King remembered for joy he brought others
BY STEVE SCHERING | email@example.com April 15, 2013 4:26PM
Updated: November 19, 2013 2:13PM
Though his life ended unexpectedly, Wilson King’s family and friends plan to celebrate knowing how much joy he brought to others.
King, 20, of Winnetka, was killed after being struck by a car April 12 in Denver, Colo., where he was a student at the University of Denver.
Neil Sutton knew King for 10 years and returned home from Vanderbilt University to attend services.
“He’s one of the best people I know,” Sutton said. “Honestly, he was my best friend. He always had a smile on his face.”
Sutton and King belong to Kenilworth Union Church, where they engaged in several service projects, including two international mission trips together to the Dominican Republic and Guatemala.
“I’m a fairly decent Spanish speaker, but he couldn’t speak much Spanish,” Sutton said. “When we were there he would somehow find a way to communicate with them. He would make them laugh and play sports with them.”
Kenilworth Union Church Associate Minister Sarah Garcia came to the church six years ago and participated in the mission trips and local service projects with King.
“Even though he had a silly side he was also very sensitive and thoughtful,” Garcia said. “His parents really gave him the sense that even though he grew up on the North Shore to not take for granted all the gifts and blessings and to share them. He was pretty amazing.”
Garcia recalls King helping locals in Belize repair the roof of their school, building a dormitory in the Dominican Republic and assisting locals in Guatemala to make improvements to their homes. She best remembers his work with the local children of those regions.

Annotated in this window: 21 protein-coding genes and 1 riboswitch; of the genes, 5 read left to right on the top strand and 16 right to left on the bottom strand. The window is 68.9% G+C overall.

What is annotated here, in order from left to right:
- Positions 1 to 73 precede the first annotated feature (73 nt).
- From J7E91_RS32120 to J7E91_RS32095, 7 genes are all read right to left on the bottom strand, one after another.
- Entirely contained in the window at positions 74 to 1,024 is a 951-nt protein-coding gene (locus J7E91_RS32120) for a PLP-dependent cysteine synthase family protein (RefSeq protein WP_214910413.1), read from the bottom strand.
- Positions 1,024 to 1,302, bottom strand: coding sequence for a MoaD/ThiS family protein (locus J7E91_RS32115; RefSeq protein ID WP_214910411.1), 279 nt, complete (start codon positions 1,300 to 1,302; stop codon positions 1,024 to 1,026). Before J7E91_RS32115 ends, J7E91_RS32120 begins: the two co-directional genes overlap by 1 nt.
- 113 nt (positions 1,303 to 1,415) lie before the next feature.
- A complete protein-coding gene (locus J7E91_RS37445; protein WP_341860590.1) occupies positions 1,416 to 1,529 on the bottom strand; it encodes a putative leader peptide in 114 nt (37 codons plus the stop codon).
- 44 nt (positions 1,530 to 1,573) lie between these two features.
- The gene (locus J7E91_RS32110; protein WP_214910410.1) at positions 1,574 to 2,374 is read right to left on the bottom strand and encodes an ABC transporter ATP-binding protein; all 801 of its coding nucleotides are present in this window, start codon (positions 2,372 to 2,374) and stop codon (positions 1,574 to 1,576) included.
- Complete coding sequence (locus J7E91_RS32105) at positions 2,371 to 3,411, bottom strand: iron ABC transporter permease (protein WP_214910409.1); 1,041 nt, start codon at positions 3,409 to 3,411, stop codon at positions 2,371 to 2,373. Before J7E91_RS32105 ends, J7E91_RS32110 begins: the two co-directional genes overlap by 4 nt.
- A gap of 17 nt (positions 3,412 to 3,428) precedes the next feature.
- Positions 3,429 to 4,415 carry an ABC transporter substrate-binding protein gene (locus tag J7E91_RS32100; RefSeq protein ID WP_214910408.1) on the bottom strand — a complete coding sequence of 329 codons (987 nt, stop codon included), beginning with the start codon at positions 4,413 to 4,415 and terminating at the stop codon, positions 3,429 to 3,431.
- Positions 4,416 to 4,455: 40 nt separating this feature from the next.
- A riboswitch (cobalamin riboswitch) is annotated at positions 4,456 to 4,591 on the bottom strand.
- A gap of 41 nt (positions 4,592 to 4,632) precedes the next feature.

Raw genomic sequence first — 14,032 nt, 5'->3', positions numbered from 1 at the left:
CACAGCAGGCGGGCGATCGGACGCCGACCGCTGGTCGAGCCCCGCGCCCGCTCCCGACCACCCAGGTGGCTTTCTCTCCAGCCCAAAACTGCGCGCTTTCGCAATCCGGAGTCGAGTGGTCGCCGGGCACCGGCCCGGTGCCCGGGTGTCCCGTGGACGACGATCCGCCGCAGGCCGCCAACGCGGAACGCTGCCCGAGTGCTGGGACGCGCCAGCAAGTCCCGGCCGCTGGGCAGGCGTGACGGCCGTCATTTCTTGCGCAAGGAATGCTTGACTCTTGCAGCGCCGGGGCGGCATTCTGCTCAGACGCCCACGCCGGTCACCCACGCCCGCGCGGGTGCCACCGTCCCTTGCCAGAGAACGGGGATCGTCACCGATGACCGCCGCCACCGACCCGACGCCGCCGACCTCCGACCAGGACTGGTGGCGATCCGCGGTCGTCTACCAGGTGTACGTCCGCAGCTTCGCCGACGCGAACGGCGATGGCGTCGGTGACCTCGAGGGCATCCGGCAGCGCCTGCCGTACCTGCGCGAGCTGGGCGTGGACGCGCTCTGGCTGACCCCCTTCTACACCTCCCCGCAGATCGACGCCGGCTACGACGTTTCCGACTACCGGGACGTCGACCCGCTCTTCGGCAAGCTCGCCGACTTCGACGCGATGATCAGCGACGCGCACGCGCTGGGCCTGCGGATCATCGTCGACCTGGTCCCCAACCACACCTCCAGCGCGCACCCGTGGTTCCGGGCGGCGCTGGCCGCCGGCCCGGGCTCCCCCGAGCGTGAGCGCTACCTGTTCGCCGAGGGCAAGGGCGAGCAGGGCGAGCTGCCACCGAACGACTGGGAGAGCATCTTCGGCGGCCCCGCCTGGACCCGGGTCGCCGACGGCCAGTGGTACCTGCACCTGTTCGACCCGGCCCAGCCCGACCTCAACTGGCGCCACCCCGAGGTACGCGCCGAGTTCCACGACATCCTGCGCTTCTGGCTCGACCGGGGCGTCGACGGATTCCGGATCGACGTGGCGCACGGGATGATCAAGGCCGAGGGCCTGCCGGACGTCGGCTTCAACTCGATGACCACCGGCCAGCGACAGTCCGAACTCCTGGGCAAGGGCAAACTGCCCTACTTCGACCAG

“They loved to play sports and have fun with him,” Garcia said. “Everywhere we went he was a big hit with the children. He had such wonderful energy and spirit.”
King, a 2011 graduate of New Trier High School, played football and wrestled for the Trevians. His positive energy and smile were present on the gridiron as well.
“He knew when to dial it up and really turn on the focus,” said New Trier sophomore football coach Mark Colegrove. “His teammates knew Wilson would always be there to back them and they would do the same in return. He was definitely a positive energy that really sparked.”
Varsity football coach Dan Starkey’s first season as coach came during King’s senior year and he recalls one tough loss in which King stood out on the defensive line.
“A very tough loss for us (against Glenbrook South 42-7) he stood out,” Starkey said. “Against an offensive line for GBS that outweighed him and was bigger than him he stood out that week because of his effort.”
Starkey recalls his last visit with King only a few weeks ago when King came back to campus to visit coaches and to spend a little time in the weight room.
“He loved stopping by and talking to his former coaches and hanging out here at school,” Starkey said. “He had a huge heart and gave everything he had. He always had that smile on his face and loved being around his teammates.”
According to his aunt, Kitty Bliss, King was recently accepted to study at the London School of Economics this summer, something he was excited to be chosen for.
Their memories of King may differ, but his family and friends will always remember the smile he had on his face, his positive attitude and how much better their lives are for having known him.
“I’ll always take away his extremely positive outlook on life,” Sutton said. “The fact that he would always make other people happier. I feel he lived more in 20 years than most people do in a lifetime. It was amazing to be around him.”